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    Pervis Ellison was a stud from his freshman year in college. He helped lead Louisville to the 1986 NCAA championship, including dropping 25 points and 11 rebounds in the final game.

    Three years later he was drafted first overall in the 1989 NBA draft, but he never lived up to that honor.

    While he did have two good seasons during the 1991-92 and 1992-93 seasons, his combination of poor play and knee injuries kept him from becoming a star, as he averaged 5.1 points per game in every other season.

    His knee injuries killed him, which is a big part of why he struggled in The Association.

Jay Williams

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    Jay Williams was a star at Duke during his three seasons with the Blue Devils, helping the Blue Devils to quite a bit of success.

    During his final two seasons, he averaged 21.5 points, 5.8 assists, 3.4 rebounds and 2.1 steals per game.

    Williams was drafted second overall in the 2002 NBA Draft by the Chicago Bulls, and the team had a high hopes for their new guard.

    However, a tragic motorcycle accident cut his career short after just one season in the league. He had a lot of potential, but he ended up being too injured to ever play in the NBA again.

Tyler Hansbrough

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    Tyler Hansbrough was a great college player. He dominated the paint and was crucial to North Carolina's 2009 National Championship.

    He averaged an incredible 20.2 points and 8.6 rebounds per game over his four-year college career. He was a star at UNC, but that ended once his time as a Tar Heel ended.

    He is struggling in the NBA, and while he has improved in recent years, he is still averaging less than 10 points and five rebounds per game.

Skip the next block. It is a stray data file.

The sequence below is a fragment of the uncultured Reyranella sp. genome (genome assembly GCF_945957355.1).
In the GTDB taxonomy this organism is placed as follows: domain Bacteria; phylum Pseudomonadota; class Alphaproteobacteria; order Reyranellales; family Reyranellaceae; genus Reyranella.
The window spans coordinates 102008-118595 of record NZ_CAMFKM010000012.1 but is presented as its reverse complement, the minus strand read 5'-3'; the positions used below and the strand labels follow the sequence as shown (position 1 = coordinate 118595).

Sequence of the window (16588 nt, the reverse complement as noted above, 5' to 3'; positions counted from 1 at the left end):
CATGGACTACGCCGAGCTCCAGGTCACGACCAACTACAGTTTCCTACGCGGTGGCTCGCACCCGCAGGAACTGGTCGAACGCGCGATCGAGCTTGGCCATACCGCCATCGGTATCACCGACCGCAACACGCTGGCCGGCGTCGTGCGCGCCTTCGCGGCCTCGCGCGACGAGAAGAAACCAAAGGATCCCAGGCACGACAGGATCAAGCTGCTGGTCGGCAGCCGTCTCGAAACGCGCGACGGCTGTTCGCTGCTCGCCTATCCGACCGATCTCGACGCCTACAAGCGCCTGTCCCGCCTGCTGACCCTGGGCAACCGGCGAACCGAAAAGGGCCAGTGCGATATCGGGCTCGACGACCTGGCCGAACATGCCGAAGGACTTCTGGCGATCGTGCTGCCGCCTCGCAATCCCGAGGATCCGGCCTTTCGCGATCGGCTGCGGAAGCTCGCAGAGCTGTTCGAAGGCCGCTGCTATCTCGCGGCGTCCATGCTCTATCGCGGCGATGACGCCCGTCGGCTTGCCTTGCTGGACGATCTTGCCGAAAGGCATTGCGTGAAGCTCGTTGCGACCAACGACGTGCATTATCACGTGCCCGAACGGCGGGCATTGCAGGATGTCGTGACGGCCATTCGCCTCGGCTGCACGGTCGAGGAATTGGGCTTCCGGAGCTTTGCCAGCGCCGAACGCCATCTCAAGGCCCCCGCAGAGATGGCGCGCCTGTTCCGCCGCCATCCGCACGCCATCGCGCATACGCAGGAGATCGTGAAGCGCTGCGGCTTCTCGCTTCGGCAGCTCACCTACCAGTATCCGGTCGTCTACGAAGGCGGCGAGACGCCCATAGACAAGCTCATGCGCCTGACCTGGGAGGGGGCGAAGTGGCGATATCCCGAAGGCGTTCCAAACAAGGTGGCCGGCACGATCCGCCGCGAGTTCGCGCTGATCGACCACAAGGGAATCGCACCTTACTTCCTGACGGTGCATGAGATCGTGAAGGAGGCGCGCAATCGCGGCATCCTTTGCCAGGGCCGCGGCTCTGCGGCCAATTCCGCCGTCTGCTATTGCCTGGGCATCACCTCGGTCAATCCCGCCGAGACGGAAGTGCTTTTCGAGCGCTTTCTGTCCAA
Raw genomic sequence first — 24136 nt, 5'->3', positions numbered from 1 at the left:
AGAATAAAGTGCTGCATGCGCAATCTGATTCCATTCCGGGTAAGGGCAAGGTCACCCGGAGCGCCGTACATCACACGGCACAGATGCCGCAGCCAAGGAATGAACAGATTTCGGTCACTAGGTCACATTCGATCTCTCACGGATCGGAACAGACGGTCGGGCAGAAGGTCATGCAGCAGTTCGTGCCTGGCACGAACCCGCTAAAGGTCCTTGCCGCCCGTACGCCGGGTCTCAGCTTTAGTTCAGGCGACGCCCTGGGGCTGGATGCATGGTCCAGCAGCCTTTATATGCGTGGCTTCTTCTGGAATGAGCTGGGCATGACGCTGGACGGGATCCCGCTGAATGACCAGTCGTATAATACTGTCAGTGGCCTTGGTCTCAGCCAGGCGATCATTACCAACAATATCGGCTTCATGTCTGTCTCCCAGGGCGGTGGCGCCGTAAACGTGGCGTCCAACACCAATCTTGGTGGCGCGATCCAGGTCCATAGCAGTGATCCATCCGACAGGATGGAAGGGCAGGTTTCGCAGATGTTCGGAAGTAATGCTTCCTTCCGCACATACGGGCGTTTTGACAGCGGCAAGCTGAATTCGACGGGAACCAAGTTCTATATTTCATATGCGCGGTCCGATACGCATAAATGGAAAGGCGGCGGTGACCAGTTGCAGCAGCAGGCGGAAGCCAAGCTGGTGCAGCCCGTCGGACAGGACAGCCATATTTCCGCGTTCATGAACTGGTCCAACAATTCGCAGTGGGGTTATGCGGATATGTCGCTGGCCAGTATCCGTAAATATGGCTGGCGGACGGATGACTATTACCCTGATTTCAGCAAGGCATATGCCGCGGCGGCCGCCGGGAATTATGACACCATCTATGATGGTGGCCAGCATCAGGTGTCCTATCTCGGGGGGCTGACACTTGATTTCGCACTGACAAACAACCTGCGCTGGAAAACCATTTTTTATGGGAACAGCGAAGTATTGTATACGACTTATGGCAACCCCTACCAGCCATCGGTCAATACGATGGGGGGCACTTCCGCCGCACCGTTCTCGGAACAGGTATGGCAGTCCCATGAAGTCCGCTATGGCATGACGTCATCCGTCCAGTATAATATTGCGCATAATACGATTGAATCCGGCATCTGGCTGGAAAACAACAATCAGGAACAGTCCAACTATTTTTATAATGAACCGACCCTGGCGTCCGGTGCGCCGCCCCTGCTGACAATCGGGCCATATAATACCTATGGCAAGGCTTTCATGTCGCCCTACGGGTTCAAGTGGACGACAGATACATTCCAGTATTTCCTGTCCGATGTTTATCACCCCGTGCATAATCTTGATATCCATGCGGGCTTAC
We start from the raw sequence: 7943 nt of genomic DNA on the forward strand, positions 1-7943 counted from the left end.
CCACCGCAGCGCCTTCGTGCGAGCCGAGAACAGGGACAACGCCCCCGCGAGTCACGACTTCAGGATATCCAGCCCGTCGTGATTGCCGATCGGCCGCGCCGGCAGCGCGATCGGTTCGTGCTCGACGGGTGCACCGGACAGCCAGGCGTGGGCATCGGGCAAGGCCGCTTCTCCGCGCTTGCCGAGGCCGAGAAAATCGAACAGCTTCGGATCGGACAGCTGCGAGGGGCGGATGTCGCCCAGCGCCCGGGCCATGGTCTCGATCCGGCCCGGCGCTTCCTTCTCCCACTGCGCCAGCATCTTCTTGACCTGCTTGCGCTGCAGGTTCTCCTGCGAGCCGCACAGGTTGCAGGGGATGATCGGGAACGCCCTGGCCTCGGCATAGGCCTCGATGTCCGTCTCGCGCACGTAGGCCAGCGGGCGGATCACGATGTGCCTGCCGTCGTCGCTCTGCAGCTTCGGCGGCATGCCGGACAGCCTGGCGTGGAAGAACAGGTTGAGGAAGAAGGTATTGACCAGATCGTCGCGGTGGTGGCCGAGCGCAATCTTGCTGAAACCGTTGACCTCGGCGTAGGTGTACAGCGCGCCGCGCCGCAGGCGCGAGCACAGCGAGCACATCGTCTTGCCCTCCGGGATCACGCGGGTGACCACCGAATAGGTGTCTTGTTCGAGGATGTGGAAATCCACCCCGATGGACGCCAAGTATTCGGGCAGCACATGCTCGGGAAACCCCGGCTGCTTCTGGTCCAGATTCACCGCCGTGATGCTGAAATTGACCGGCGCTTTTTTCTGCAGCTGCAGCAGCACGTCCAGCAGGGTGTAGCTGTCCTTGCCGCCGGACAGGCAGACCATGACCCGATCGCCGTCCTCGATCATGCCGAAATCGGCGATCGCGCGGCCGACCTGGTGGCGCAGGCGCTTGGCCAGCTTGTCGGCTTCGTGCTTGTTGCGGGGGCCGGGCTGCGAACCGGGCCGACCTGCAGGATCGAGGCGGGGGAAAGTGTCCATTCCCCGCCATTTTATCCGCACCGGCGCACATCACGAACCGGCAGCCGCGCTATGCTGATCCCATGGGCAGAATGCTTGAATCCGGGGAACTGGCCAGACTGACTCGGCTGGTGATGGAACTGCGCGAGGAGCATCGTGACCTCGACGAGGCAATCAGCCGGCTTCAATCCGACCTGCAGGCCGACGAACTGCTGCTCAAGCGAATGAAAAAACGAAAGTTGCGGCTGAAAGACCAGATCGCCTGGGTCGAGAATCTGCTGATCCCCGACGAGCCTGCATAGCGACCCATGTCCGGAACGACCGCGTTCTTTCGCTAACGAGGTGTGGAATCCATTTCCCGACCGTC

Hansbrough was supposed to do much better in the NBA after being a lottery pick in 2009.

Shane Battier

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    Duke forward Shane Battier was a star during his last two years at Duke, including when he averaged 19.9 points and 7.6 rebounds per game as a senior.

    But it all ended there.

    Once he went to the NBA he had a good rookie season, but after that he never averaged more than 10.1 points per game and has become a minimal role player.

    Sure, he won an NBA Championship with the Miami Heat this year, but that's been the highlight of his NBA career.

Danny Ferry

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    The versatile 6'10" forward enjoyed a great college career, improving every year until he averaged 20.8 points, 7.5 rebounds and 4.6 assists per game over his last two seasons.

    Ferry was a highly touted recruit as a McDonald's All-American before being named an All-American twice in college and winning the National Player of the Year honors as a senior.

    However, Ferry's run of excellence ended with that award, as he struggled in the NBA. In 13 seasons he averaged double-digit points per game only once, and he was never a major factor in terms of rebounds or assists.

    Ferry just didn't have a game that was suited for the NBA, and he couldn't find a way to transfer his skills from one level to the next.